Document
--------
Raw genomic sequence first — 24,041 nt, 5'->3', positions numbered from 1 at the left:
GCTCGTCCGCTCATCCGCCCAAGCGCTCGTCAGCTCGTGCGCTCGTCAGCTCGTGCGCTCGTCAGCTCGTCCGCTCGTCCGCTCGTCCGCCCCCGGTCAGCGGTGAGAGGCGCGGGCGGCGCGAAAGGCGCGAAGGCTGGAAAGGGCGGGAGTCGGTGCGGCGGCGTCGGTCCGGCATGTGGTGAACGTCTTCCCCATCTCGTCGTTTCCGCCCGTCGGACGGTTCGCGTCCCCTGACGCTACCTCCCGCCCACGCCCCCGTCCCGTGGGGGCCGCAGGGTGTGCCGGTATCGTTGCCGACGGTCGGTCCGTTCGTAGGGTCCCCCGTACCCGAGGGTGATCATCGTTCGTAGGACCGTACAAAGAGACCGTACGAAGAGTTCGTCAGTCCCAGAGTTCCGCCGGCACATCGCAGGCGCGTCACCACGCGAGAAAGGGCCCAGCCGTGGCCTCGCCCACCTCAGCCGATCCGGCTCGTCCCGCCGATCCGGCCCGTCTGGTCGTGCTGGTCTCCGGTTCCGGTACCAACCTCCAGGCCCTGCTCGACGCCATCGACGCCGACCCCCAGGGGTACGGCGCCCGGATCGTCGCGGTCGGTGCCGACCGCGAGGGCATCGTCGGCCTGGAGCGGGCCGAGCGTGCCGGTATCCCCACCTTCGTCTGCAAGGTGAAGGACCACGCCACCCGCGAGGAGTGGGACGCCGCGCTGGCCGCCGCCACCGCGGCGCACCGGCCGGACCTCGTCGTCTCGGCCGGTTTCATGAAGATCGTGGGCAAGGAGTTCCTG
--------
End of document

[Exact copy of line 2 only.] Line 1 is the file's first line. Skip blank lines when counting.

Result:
GCTCGTCCGCTCATCCGCCCAAGCGCTCGTCAGCTCGTGCGCTCGTCAGCTCGTGCGCTCGTCAGCTCGTCCGCTCGTCCGCTCGTCCGCCCCCGGTCAGCGGTGAGAGGCGCGGGCGGCGCGAAAGGCGCGAAGGCTGGAAAGGGCGGGAGTCGGTGCGGCGGCGTCGGTCCGGCATGTGGTGAACGTCTTCCCCATCTCGTCGTTTCCGCCCGTCGGACGGTTCGCGTCCCCTGACGCTACCTCCCGCCCACGCCCCCGTCCCGTGGGGGCCGCAGGGTGTGCCGGTATCGTTGCCGACGGTCGGTCCGTTCGTAGGGTCCCCCGTACCCGAGGGTGATCATCGTTCGTAGGACCGTACAAAGAGACCGTACGAAGAGTTCGTCAGTCCCAGAGTTCCGCCGGCACATCGCAGGCGCGTCACCACGCGAGAAAGGGCCCAGCCGTGGCCTCGCCCACCTCAGCCGATCCGGCTCGTCCCGCCGATCCGGCCCGTCTGGTCGTGCTGGTCTCCGGTTCCGGTACCAACCTCCAGGCCCTGCTCGACGCCATCGACGCCGACCCCCAGGGGTACGGCGCCCGGATCGTCGCGGTCGGTGCCGACCGCGAGGGCATCGTCGGCCTGGAGCGGGCCGAGCGTGCCGGTATCCCCACCTTCGTCTGCAAGGTGAAGGACCACGCCACCCGCGAGGAGTGGGACGCCGCGCTGGCCGCCGCCACCGCGGCGCACCGGCCGGACCTCGTCGTCTCGGCCGGTTTCATGAAGATCGTGGGCAAGGAGTTCCTG